— In Exile and Other Stories • Mary Hallock Foote

... ancient Sextum, a pretty village between six mountains, pop. 2600, and 2985 ft. above the sea-level. From Seez the road passes the village of Villard-Dessus, and then crosses the Recluse by a lofty bridge near an escarpment of gypsum, called the Roche Blanche, supposed to be the place noticed by Polybius, where Hannibal posted himself to protect his cavalry and beasts of burden. 3m. beyond is St. Germain; the last inhabited village during the winter. ...
— The South of France—East Half • Charles Bertram Black

... who have been convinced of its truth, after a serious consideration of the question. Grotius was an acute man, a lawyer, a man accustomed to examine evidence, and he was convinced. Grotius was not a recluse, but a man of the world, who certainly had no bias to the side of religion. Sir Isaac Newton set out an infidel[1337], and came to be ...
— Life Of Johnson, Vol. 1 • Boswell

... excited way, "that I would enter that room to-night of all nights! Why, I should hear his angry voice pealing in every corner! It was a good room for echoes; and he could speak loudly if he chose. Come away! there is a door I always use that leads to my private apartments. I am no recluse; but in these moods I do not care to show myself to people. If you are not afraid, you may come with me, unless you prefer Miss ...
— Not Like Other Girls • Rosa N. Carey

... net laid for him! When the moon entered the shadow, four masked robbers (Jocrisse was their leader!) climbed into the Baroness Landsknechtsschild's windows. The hermit in his observatory beheld this incursion, and, being a knight as well as a recluse, what else could he do but rush to the rescue of his fair neighbor? His telescope had told him she was fair. Jocrisse played his part admirably. At the approach of the deliverer the "robbers" took to their heels, and the brave knight unbound the fettered and charming ...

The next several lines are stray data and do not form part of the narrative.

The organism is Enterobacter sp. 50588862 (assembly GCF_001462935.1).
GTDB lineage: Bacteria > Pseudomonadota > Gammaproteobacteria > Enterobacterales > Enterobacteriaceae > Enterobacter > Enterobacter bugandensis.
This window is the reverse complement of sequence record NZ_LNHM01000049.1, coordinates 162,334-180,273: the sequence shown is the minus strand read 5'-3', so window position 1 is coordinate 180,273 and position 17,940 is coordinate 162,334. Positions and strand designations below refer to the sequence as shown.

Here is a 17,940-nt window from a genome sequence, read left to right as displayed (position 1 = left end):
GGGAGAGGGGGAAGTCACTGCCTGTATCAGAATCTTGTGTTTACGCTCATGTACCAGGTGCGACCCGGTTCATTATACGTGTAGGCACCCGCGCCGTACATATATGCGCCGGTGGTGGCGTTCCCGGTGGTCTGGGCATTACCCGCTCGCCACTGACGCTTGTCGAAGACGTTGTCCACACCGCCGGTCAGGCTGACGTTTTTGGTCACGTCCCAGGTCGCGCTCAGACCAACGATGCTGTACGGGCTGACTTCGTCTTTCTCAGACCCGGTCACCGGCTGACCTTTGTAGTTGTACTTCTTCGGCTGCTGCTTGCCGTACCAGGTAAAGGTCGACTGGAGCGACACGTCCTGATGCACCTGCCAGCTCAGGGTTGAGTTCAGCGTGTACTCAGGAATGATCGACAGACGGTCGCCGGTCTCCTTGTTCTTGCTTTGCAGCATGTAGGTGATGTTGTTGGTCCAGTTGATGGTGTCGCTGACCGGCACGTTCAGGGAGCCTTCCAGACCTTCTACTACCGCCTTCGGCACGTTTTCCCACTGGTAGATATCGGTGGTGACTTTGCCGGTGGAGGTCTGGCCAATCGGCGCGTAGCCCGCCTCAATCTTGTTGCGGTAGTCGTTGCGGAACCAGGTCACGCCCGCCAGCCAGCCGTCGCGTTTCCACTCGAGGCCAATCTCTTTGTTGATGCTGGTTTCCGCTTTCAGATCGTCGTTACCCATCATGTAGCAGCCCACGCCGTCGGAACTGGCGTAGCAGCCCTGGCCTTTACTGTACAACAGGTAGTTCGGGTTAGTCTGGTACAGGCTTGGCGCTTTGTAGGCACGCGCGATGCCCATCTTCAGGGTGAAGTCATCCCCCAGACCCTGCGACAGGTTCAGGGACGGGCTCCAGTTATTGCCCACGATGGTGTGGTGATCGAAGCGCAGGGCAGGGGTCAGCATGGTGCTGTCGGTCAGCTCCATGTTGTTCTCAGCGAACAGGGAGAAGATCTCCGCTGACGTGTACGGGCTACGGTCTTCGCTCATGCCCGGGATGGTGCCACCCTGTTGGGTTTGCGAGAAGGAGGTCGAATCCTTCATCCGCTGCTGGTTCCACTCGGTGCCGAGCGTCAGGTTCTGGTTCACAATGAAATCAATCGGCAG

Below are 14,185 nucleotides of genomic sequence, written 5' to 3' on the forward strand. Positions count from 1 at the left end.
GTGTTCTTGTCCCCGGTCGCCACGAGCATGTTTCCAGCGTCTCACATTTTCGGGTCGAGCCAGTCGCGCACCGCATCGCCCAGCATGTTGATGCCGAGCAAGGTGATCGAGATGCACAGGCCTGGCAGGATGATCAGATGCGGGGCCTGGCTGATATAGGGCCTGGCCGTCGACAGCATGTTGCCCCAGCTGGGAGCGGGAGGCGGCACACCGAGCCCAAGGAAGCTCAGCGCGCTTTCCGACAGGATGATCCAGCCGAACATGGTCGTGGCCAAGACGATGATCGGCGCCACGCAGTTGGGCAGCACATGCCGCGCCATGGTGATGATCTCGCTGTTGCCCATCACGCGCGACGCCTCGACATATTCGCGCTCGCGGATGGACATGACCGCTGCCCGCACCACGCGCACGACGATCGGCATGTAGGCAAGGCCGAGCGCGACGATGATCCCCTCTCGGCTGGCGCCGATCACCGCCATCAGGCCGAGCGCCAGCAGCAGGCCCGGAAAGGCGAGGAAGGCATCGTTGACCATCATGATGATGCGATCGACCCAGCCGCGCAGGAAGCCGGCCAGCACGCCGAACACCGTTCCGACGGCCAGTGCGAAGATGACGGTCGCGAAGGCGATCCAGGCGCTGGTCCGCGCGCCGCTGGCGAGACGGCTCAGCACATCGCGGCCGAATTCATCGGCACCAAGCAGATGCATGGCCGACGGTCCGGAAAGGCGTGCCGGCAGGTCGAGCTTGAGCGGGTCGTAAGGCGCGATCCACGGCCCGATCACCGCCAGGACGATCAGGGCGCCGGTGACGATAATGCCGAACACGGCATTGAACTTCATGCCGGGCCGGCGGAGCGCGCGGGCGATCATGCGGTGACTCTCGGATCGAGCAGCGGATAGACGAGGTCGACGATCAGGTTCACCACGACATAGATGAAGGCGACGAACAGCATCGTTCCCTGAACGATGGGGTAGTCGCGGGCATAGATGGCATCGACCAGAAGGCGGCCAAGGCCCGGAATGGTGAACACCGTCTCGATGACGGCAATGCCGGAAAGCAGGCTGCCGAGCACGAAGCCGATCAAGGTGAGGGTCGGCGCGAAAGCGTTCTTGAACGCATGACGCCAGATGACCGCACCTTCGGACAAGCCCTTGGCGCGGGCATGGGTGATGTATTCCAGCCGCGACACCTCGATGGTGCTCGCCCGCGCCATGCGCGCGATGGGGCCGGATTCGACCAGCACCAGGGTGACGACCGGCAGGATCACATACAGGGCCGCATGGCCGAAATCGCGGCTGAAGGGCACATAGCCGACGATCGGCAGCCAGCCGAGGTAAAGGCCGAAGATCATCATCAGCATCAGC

— The Nameless Castle • Maurus Jokai

... attracted the eyes of Nicholas Bury so much as the facilities it offered for his purpose. Centuries before a pious Derby baker had retired to the self-same spot, and besides this hallowed memory there was the still more substantial cell to hand which the saintly old recluse had ...
— Heiress of Haddon • William E. Doubleday

... before, he had been left an orphan. Now, owing to the generous offer of his elderly cousin, Mr Abney, he had come to live at Aswarby. The offer was unexpected, because all who knew anything of Mr Abney looked upon him as a somewhat austere recluse, into whose steady-going household the advent of a small boy would import a new and, it seemed, incongruous element. The truth is that very little was known of Mr Abney's pursuits or temper. The Professor of Greek at Cambridge had been heard to say that no one knew more of ...